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Paul Holland explains how child-centred interventions can help improve challenging behaviour 

When we speak of difficult or challenging behaviour, or indeed behaviours that require our attention, it is too commonly assumed that it is the child’s behaviour that requires change. But what about our behaviours? Behaviour does not exist in a vacuum; it sits within a three part contingency whereby behaviours are triggered by antecedents and are maintained by consequences. To use alternative language, behaviours are affected or cued by environmental situations and are reinforced by how others react to the behaviours or by what the individuals receive for exhibiting the behaviours.

It is useful, at this point, to remind ourselves of the five main reasons why people continue behaving the way that they do. These are:

  • to receive desired items
  • to gain attention
  • to avoid tasks or particular situations
  • to escape
  • to experience self stimulation.


We need to understand these functions of behaviour as they can show us how to reinforce the children that we work with. We can reinforce children by giving them items that they like, for example, a favourite toy, preferred foods, or any other tangible item that they particularly like.

Attention is also a key reinforcer and one that is used very commonly. The majority of children enjoy receiving attention. If, for some reason, the children that you work with do not enjoy attention, then an alternative method of reinforcement should be chosen. Avoidance and escape are quite different and fall into the realm of negative reinforcement. An example of using avoidance as a reinforcer could be when a child completes his/her work on time they may be reinforced by avoiding having to take the work home to complete. Similarly, an example of reinforcing with escape could be if a child completes his/her maths problems quickly they may leave (or escape) maths and move on to a preferred activity.

Attention is a key reinforcer and one that is used very commonly.The final reinforcement, self-stimulation, refers to stimulation of the senses. A common way to achieve this for children with SEN is by allowing them access to a sensory room. Other methods may include stroking, brushing or massage.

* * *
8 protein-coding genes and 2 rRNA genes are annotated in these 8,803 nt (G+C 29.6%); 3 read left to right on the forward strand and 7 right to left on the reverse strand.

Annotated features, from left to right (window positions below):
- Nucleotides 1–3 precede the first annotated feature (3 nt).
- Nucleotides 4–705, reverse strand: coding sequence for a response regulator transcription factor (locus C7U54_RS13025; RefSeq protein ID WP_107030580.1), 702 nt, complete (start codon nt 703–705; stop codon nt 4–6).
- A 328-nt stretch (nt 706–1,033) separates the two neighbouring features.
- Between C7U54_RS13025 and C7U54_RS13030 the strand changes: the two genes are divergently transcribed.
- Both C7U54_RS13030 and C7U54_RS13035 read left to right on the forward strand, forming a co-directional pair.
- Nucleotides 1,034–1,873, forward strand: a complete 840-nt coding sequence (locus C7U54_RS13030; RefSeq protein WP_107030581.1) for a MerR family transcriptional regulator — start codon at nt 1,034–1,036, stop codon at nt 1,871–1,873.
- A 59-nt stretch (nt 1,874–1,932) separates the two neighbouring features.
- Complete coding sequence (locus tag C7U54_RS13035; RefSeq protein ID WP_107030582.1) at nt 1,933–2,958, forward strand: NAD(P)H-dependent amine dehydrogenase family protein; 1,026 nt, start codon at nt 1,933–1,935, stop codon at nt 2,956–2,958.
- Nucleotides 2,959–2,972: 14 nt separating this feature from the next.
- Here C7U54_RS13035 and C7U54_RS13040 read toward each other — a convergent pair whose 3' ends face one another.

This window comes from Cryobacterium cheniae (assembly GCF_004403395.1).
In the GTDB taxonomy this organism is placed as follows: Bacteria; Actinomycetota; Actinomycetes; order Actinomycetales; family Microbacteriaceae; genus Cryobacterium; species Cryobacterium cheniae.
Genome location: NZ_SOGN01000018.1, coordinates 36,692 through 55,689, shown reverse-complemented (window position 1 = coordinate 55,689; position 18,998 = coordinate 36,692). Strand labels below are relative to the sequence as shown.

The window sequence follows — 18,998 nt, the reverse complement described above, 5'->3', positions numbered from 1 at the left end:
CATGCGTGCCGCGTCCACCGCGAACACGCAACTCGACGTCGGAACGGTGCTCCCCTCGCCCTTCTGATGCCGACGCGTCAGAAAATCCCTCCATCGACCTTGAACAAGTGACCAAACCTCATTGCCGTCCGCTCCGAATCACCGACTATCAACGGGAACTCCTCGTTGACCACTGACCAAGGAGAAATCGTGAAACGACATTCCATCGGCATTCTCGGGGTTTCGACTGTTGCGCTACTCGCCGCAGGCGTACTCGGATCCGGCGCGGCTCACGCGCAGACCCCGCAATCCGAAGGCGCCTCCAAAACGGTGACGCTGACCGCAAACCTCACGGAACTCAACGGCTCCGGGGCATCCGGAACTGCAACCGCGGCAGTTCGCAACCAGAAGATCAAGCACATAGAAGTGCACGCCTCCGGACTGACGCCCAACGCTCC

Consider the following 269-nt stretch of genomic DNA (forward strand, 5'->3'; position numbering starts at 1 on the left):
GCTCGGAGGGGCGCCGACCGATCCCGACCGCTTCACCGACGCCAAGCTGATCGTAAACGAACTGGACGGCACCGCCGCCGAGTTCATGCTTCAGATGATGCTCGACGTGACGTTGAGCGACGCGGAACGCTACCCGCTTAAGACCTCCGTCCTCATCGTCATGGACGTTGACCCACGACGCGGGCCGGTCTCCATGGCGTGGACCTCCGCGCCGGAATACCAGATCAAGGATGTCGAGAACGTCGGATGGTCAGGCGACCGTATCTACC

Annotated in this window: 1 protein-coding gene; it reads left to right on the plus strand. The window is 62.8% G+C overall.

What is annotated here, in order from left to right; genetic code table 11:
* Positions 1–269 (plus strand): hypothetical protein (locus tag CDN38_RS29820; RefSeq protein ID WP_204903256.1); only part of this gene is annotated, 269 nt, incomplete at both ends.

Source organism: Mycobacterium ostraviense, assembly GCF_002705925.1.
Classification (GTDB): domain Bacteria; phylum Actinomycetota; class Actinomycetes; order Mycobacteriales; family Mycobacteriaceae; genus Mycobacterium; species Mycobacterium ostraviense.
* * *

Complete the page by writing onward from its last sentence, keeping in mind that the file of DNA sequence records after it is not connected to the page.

Remember, the key to reinforcement is that the individual that you are hoping to reinforce must like the reinforcement they are receiving, and not everyone likes the same things. In order to ensure that the reinforcers you use are appropriate and suitable to each individual you work with, it is best to conduct a reinforcer assessment. This is not antecedent manipulation in the real sense, but it is certainly child-centred in that you are working from the individual’s perspective and considering their particular likes and dislikes. Some methods of determining preferred reinforcers are:

  • provide a choice. This may be in the form of a menu or by simply offering a range of items for the child to choose from
  • sampling. This can be achieved by regularly allowing the child access to a range of different reinforcers. This way you will soon understand what the child enjoys. Ideally, this should be conducted at the beginning of every session of work or intervention. As our preferences change, it is important to ensure that what was reinforcing yesterday continues to be reinforcing today. Do not assume that because the child liked a particular item yesterday that he/she will always want or enjoy it
  • ask the child what they would like. When working with children who can communicate, this is often the easiest and surest way of utilising effective reinforcers